clock menu more-arrow no yes mobile

Filed under:

Can Jabari Bird soar himself onto the Celtics roster?

It looks likely.

NBA: Summer League-Boston Celtics at Dallas Mavericks Mark J. Rebilas-USA TODAY Sports

A couple of weeks ago, I did a “Ranking the Celtics” series where I split up the Celtics into three different tiers: The Core, The Key Rotation, and the Situational team. The Situation team, though the lowest tier, can go from best bench cheerleader to starter in the blink of an eye. It’s an important role because though they may not be everyday players, they’re expected to give something very specific when they do get an opportunity to play the game. For example, if you’re a sharpshooter that isn’t quite good enough to break the everyday roster, guess what you’re going to be expected to do the second the coach calls your number? That’s right: let it fly.

In front of a lightly crowded gym in Las Vegas, Jabari Bird showed why Boston will heavily consider giving him a roster spot as a Situational team player next season. One of the easiest things an NBA player can do to get on the court is try their hardest on every single possession. Bird has shown just how much trying hard with a dash of being opportunistic can transform a 56th pick to a favorite to land a roster spot on a contender.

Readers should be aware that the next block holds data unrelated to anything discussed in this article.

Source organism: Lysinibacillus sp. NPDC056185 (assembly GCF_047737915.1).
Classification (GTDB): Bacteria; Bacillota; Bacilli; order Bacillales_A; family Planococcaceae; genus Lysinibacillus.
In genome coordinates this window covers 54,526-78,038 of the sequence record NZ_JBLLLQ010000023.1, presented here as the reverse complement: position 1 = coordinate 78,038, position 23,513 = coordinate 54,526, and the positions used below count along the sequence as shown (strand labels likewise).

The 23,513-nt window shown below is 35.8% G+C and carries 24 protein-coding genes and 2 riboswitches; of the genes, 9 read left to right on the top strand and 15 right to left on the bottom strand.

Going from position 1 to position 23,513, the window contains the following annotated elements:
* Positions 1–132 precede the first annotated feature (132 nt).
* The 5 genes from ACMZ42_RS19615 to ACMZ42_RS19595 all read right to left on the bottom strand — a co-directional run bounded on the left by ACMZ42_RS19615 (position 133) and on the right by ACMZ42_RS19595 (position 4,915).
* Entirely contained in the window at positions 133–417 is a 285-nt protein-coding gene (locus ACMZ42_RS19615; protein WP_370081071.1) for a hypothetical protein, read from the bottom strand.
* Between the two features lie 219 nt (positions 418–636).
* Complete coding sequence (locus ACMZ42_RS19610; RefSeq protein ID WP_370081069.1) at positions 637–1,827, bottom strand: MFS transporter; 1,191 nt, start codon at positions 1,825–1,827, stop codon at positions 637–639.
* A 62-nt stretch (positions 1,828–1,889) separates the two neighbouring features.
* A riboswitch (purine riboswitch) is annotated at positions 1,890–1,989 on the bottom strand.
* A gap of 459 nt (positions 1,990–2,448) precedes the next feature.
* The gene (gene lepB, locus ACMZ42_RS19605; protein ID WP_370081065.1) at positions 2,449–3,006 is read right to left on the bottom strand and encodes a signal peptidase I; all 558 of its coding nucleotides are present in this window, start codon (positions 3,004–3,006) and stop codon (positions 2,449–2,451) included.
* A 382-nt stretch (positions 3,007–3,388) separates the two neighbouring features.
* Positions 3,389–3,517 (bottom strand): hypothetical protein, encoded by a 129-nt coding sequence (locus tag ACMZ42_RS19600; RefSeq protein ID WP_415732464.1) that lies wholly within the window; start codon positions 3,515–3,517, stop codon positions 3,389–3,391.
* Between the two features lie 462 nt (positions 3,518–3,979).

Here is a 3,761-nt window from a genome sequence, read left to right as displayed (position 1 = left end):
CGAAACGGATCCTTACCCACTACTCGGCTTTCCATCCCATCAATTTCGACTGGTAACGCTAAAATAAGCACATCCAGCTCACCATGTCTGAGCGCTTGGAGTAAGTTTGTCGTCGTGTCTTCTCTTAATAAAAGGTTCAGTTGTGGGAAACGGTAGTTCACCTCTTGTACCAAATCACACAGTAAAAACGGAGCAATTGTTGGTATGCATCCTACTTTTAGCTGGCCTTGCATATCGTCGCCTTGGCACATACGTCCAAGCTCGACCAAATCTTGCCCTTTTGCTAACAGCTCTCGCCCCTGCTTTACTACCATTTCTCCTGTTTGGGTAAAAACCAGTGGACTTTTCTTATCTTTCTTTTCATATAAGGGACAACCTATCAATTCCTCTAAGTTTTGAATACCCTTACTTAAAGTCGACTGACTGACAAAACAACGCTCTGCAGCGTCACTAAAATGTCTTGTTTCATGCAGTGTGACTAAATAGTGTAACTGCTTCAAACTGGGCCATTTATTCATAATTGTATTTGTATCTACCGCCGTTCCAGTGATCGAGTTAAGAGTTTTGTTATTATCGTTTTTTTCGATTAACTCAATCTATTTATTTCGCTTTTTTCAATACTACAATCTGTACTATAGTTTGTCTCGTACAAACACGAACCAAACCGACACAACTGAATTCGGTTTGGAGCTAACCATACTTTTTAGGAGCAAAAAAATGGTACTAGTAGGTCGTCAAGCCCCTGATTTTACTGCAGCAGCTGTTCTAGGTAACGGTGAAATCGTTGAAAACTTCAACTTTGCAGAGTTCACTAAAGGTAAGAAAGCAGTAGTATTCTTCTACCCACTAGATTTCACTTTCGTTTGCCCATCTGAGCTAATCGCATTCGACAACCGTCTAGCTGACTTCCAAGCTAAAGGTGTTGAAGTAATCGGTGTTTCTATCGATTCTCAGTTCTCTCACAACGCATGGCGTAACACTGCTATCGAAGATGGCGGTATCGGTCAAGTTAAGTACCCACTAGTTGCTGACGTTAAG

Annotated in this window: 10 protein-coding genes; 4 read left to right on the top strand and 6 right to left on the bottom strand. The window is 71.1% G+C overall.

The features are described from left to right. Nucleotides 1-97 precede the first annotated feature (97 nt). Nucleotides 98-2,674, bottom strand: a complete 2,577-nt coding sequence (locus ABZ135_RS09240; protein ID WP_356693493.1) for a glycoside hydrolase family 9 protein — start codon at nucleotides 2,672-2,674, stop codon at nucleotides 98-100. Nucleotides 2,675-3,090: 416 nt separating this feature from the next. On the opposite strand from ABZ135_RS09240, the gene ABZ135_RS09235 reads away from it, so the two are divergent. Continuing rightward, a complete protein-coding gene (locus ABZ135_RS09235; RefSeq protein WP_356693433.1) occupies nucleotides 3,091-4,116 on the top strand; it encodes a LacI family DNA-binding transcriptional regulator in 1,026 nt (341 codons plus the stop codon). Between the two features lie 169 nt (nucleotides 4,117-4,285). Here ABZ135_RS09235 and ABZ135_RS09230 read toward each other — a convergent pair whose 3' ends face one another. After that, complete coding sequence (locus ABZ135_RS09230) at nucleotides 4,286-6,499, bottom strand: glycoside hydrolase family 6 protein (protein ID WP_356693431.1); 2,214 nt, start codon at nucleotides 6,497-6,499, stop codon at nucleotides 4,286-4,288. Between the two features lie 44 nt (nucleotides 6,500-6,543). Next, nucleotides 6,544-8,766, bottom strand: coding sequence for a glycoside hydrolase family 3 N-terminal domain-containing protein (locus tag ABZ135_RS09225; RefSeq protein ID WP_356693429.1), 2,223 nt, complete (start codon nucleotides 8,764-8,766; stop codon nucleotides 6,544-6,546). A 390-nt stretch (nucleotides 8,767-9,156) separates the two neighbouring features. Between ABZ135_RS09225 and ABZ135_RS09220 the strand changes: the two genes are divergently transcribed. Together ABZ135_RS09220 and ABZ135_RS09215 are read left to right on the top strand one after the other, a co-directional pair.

In his first two summer league games, Bird showcased an ability to make high impact plays by simply playing off others. He’s an elite cutter who can finish with both hands, he rebounds well for his size, he can defend multiple positions, and he can jump out a gym.

The Celtics have done a fantastic job building a team of multi-positioned ball handlers that can play with the ball in their hands or off each other. What Bird has potential to do is become a cog in the machine as a player who can finish the meals that his teammates cook. With the threat of an opportunistic cutter who can finish or crash for an offensive rebound, defenders are forced into an awkward position when they’re playing against a team that has guys like Kyrie Irving, Al Horford, and Gordon Hayward on the floor. Jabari still needs to show that he is still dangerous if players let him shoot, but once he takes that step, he open the game for himself and any other teammate that shares the floor with him.

So far, so good.